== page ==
In a poor, steamy and barren Mexican state, the Red Shirts have gained control, outlawed God, and murdered priests. But one still lives, the whisky priest, who has an illegitimate daughter and believes he has lost his soul. Now he is on the move, trying to escape his executioners. As he tramps anonymously through the glowing white streets of baking villages and tortuous mountain trails – which lead not to heaven – it is a long time before he is able to stop running and find God.
I listened to this audio-book, narrated by Andrew Sachs. I really enjoyed listening to this story, Andrew Sachs narrated in such a way that I could easily imagine the scenes. Really good how he had different voices for each person, especially the voice of the main character, the priest, and another character: the half-caste.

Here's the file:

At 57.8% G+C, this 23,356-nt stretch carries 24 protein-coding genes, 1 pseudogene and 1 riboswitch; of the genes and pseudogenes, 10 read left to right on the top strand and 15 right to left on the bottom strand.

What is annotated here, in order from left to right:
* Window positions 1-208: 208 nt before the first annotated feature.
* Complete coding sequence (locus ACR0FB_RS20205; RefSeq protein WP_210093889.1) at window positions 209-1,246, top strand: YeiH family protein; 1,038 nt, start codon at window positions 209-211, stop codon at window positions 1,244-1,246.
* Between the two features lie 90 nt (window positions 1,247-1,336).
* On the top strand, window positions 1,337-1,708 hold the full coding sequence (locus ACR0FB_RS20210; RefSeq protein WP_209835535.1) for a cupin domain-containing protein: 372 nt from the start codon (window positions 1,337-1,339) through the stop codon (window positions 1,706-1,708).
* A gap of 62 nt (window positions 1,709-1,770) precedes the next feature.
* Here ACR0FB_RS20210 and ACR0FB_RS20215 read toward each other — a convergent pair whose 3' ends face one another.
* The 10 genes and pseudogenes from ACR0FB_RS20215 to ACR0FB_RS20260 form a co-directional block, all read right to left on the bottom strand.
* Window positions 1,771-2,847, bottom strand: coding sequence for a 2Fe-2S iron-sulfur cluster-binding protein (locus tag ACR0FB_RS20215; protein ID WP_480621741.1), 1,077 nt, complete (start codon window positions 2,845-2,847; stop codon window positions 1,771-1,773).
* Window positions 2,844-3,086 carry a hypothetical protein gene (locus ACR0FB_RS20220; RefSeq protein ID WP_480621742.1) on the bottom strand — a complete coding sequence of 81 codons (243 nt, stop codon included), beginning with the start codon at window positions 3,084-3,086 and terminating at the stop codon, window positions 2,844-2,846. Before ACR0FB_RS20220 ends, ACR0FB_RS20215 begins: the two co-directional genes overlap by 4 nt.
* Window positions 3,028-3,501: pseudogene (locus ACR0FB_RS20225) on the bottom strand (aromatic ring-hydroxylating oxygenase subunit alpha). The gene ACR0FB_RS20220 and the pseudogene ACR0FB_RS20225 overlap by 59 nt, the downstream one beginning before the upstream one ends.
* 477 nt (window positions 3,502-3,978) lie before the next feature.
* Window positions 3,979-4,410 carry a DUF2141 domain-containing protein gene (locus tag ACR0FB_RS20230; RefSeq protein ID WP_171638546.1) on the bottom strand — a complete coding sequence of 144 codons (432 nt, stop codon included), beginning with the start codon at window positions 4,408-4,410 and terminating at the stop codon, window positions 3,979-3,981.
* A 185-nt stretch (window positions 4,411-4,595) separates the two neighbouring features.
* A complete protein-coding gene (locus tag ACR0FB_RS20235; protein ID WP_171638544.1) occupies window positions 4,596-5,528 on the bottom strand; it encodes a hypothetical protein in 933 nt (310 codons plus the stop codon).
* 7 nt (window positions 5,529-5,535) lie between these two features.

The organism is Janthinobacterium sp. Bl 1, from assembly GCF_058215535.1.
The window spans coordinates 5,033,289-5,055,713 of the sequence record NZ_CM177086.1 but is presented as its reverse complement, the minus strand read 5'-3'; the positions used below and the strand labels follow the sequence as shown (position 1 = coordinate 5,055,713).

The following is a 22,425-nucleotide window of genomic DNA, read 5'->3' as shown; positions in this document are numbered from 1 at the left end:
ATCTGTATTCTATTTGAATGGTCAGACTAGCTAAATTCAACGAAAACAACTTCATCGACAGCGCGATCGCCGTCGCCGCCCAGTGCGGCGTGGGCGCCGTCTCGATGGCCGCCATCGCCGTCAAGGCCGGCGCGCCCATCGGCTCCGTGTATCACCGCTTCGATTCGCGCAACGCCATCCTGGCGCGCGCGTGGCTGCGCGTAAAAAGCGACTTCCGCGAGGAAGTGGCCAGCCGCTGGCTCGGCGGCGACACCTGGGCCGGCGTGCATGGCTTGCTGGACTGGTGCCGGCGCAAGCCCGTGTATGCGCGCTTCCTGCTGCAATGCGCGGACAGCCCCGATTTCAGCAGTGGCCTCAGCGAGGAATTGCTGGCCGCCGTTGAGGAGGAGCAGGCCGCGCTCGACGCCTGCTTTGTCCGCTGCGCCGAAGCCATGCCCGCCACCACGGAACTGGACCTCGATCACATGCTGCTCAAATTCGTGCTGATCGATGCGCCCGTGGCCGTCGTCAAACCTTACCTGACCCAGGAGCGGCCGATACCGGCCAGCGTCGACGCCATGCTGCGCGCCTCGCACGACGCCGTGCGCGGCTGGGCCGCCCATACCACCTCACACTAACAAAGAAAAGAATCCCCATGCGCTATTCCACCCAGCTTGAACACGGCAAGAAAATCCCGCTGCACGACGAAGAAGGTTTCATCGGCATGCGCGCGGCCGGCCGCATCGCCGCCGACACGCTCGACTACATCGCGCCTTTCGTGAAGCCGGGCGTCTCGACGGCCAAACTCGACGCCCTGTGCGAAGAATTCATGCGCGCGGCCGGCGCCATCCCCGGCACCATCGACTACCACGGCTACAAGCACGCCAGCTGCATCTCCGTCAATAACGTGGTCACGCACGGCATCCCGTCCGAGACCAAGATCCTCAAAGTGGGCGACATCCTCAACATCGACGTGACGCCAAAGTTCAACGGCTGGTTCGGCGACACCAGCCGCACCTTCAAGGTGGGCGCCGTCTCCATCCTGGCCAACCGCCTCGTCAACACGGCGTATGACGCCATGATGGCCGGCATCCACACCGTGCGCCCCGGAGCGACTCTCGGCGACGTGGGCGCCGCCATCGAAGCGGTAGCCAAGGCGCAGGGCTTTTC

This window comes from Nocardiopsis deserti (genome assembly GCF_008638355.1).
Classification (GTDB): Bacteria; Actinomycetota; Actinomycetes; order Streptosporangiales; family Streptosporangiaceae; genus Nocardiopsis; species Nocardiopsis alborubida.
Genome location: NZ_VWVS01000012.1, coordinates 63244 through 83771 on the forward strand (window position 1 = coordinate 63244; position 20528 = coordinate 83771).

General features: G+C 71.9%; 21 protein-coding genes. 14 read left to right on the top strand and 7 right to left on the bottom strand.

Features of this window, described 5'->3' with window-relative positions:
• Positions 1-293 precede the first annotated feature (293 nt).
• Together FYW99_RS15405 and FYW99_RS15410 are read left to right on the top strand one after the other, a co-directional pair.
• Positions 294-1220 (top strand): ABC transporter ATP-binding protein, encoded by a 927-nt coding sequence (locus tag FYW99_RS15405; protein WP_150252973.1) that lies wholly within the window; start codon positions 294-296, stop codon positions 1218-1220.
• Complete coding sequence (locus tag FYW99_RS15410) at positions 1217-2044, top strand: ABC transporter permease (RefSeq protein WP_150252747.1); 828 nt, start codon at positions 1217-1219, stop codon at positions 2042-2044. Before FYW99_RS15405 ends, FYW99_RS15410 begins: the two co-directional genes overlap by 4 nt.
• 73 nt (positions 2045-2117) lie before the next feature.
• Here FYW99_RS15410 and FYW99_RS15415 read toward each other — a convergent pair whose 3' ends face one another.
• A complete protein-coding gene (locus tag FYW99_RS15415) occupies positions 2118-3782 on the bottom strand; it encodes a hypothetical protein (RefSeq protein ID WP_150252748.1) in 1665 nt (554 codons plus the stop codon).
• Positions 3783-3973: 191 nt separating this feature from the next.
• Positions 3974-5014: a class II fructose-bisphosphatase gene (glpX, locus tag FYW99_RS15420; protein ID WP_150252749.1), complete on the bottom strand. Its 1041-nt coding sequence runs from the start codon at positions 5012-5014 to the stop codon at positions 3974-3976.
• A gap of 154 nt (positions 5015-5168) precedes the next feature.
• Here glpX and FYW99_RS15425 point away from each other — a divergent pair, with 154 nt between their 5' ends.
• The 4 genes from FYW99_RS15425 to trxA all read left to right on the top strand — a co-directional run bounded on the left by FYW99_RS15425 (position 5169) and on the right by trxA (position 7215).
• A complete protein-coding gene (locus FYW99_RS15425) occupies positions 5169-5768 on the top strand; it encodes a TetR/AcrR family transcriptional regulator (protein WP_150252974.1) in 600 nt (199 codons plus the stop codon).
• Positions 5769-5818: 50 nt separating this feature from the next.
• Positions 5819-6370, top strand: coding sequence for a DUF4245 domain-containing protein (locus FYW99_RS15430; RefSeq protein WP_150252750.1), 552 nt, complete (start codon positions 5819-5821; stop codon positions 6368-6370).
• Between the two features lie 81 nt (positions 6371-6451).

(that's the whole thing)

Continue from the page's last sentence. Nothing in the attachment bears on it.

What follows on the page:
The tone of the voices fitted the characters very well. It made me feel as if I were traveling in Mexico, getting to know that world a little better.
The story made me think. It shows really well how good intentions can be lead to bad results and vice versa. For example: precisely because the priest believes he is in state of mortal sin, he can feel love and compassion for everyone he meets (except for himself, it seems, that is really sad). So it seems that it was a good thing that he failed. Some other characters in the book that try to do good, end up oppressing people. All this really makes me wonder. When you try to do good, it might very well be that you are proud. Is it then better not to try? Be more relaxed, so you can feel more love and connection with other people? What do I believe about sins, forgiveness, charity? Can you ever feel sure of God’s forgiveness without becoming complacent? Or is it somehow a good thing to be as anxious as this priest?
I think I will be pondering the themes of this book for quite a while.
But the most impressive theme is the hope that shines from the book. Even though there is so much poverty and failure, we see that precisely there, hope breaks through.